Snow Goose Migration

The majority of the snow geese have moved into Kansas, Missouri, Illinois and points south. This was about their furthest southward push last year. Unlike last year, when the spring conservation season started with many snow geese north of us, this is starting to look more promising. Good numbers of birds are in Illinois and Missouri if you’re willing to put forth the effort to hunt them without the use of an e-caller.

 

Duck Hunting and the Weather: What’s the Forecast for Success?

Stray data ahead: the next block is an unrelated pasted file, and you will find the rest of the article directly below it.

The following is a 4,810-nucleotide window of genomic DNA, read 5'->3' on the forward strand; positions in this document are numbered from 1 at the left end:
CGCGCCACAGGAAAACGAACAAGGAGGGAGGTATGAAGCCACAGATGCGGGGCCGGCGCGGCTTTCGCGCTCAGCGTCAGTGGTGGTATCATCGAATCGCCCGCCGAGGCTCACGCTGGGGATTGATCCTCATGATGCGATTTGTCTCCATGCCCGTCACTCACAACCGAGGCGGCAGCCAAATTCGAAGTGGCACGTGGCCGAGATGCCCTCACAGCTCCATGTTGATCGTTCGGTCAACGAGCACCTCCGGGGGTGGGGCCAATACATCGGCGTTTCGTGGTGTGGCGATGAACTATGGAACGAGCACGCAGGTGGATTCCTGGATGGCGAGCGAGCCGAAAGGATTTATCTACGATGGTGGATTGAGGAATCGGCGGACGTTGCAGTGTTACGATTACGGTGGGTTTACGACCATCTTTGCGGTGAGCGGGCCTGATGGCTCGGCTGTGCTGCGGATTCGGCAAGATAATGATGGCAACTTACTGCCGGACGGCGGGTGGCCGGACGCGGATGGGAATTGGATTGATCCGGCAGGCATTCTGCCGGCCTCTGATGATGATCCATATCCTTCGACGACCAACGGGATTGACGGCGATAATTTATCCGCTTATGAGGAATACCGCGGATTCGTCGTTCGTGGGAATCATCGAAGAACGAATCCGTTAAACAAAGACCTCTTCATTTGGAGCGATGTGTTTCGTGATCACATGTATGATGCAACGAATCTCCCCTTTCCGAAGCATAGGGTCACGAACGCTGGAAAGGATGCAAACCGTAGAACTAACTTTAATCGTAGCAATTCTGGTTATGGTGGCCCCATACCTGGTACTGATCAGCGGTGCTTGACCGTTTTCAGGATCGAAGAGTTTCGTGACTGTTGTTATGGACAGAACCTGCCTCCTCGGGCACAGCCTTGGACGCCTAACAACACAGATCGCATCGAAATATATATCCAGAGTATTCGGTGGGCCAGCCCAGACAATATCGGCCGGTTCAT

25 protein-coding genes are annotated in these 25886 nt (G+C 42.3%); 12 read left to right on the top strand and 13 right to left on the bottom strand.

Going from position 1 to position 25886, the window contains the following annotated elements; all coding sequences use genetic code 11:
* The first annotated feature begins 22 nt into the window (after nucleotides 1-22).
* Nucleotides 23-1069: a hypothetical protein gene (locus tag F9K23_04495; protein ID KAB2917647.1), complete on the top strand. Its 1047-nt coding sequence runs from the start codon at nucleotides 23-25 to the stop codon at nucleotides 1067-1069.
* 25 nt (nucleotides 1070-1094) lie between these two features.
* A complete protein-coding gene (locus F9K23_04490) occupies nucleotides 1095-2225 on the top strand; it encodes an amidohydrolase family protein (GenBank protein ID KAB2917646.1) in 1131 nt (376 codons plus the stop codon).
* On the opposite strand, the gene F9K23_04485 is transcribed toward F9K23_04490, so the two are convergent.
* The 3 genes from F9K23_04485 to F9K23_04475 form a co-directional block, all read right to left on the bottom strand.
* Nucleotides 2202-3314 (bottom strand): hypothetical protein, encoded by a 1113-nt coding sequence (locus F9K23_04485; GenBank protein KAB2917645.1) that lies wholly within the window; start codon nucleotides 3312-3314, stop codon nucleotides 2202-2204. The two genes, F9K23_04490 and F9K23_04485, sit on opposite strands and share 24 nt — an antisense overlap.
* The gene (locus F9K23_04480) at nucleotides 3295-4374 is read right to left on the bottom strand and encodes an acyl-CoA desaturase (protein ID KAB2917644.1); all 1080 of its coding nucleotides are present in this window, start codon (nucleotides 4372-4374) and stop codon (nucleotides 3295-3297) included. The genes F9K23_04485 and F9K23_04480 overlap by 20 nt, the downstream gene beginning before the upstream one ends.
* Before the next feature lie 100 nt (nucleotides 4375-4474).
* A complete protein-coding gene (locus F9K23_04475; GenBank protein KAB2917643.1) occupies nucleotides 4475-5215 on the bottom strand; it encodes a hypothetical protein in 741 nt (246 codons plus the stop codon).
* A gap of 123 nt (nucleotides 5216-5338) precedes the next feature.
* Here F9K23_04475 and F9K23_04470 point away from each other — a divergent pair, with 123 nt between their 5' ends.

Duck hunting is very dependent on the weather. The best success can be had on a day where a front accompanied by large temperature drop moves through. The drop in temperature forces ducks to migrate south. Duck hunters dream of migrating ducks because they usually offer the best opportunity as coming home with limits. On days where the weather is calm ducks are far less active and success can be poor. On days with sun, hunters must be careful no reduce anything that might reflect the sunlight such as their face. Cloudy days are shiny objects are far less problematic. Freezing weather forces many ducks south, but some will ride out the harsh conditions. The ducks that do stay around become concentrated in areas of open water with nearby food sources. They are forced to feed multiple times in a day which offers hunters more opportunities at success. Duck hunting in the fog can be as tough as fair weather. A hunter must call frequently to let ducks know they’re there. Without calling, you’re waiting on a to randomly drop into sight. Calling, then listening is the best tactic to use. Adapting to these weather conditions can help you to have successful duck hunting. Just because the forecast looks poor for duck hunting, doesn’t mean you should sleep in. In duck hunting, there are no guarantees!